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It is not easy Stephanie, especially now when the market is flooded with free books. I just looked at a post in my readers' group on Facebook and it made made sad that a box set of 23 books is sold for 99 cents. From a readers' point of view: why would they pay $2.99 for one eBook when they can get 23 books from various authors for 99 cents? However, I'm not willing to degrade my work and I will continue to promote my books with the methods that works best for me. I think the best strategy is to find the promo option that is best for you and your books. It takes time but the more you work on it the more chance you have finding readers who are interested and respect your work enough to pay for it. Best of luck to you :)
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T.C. Rypel

1 year ago  -  Shared publicly
 
Nice, Erika. A clear, cogent and comprehensive overview of everything you've culled from years of attempting to promote books effectively. Even Golden Box can be an overwhelming welter of decision-making when you first encounter it, given the variety of services. You clarify the options here, with realistic expectations.

You know how I feel about much of this. We've discussed it at length. I'm an old-schooler, spoiled by having my stuff displayed in bookstores and drugstore spinner-racks in days of yore; so I'm a skeptic about much of what one is compelled to do with books issued by smaller presses these days (the books you publish that even your agent isn't interested in helping promote because you insist on playing to niche markets). But I've come to trust your judgement and respect your sensible efforts. And at the very least, the beautiful presentations created by your services, those I've bought into, are par excellence and quite reasonably priced.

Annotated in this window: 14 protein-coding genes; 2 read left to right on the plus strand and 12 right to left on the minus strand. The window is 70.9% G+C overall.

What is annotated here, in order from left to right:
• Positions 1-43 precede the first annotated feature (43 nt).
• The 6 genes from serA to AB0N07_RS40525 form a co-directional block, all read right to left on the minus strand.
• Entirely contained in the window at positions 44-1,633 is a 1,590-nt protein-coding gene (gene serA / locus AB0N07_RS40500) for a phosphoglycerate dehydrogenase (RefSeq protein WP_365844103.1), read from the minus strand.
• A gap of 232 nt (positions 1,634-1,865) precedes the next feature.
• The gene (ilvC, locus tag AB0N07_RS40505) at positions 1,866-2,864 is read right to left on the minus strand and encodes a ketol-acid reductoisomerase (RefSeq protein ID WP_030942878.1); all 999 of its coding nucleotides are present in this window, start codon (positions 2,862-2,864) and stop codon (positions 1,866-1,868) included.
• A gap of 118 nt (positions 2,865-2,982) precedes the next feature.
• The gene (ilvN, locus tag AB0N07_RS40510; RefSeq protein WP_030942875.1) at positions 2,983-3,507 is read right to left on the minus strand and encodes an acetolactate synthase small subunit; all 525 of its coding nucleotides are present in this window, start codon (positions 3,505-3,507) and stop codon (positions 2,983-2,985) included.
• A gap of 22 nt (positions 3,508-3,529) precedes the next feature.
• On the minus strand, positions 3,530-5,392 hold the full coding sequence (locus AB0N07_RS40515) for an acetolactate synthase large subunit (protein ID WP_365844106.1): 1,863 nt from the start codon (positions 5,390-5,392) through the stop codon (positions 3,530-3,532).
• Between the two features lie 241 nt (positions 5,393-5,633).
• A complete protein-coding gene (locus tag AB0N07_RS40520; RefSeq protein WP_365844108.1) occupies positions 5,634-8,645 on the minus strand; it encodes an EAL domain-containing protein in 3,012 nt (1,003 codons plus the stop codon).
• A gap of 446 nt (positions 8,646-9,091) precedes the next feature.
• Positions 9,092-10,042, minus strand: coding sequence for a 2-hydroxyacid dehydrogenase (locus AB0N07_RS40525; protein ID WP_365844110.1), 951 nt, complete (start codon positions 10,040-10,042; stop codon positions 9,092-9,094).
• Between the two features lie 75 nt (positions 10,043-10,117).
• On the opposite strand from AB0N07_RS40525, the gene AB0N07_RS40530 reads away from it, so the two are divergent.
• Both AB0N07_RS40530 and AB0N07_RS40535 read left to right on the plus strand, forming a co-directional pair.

No one seems to hold a corner of the market on the perfect marketing plan for small-press works. But you're doing a pretty good job of building the most viable one I've experienced.

Outstanding post here, Erika.
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AAAAAACK!!!! I'd have had exactly the same reaction as you! Yikes! I didn't write sex scenes into my books because I didn't want to. I find your Hun element fascinating because who else has done that? At first I thought to target my books to young adults but then it was suggested I needed "dumb down" my vocabulary. I'm not a huge fan of dumbing anything down, so no to that. My books are probably labeled fantasy even though there is no magic or creatures in them because I wanted to. My reaction to a few who suggested I just add some magic? "Don't tell me what to do." lol.... I probably wouldn't get along well with traditional publishers, so I'm probably in the best spot I could be in.... self-publishing!
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+Stephanie Ling that's exactly how I feel about it! I rather publish a book that I like to read, and eventually it will find readers who like it too, than give in to popular demand and change the story. Young adult reading age is about 13-18 so writers definitely don't need to "dumb it down." LOL I remember reading The Three Musketeers from Dumas when I was about ten years old and I had no difficulty understanding every word or following the story. Keep on writing and follow your heart. You might never become a famous writer but you will always be proud of what you created :)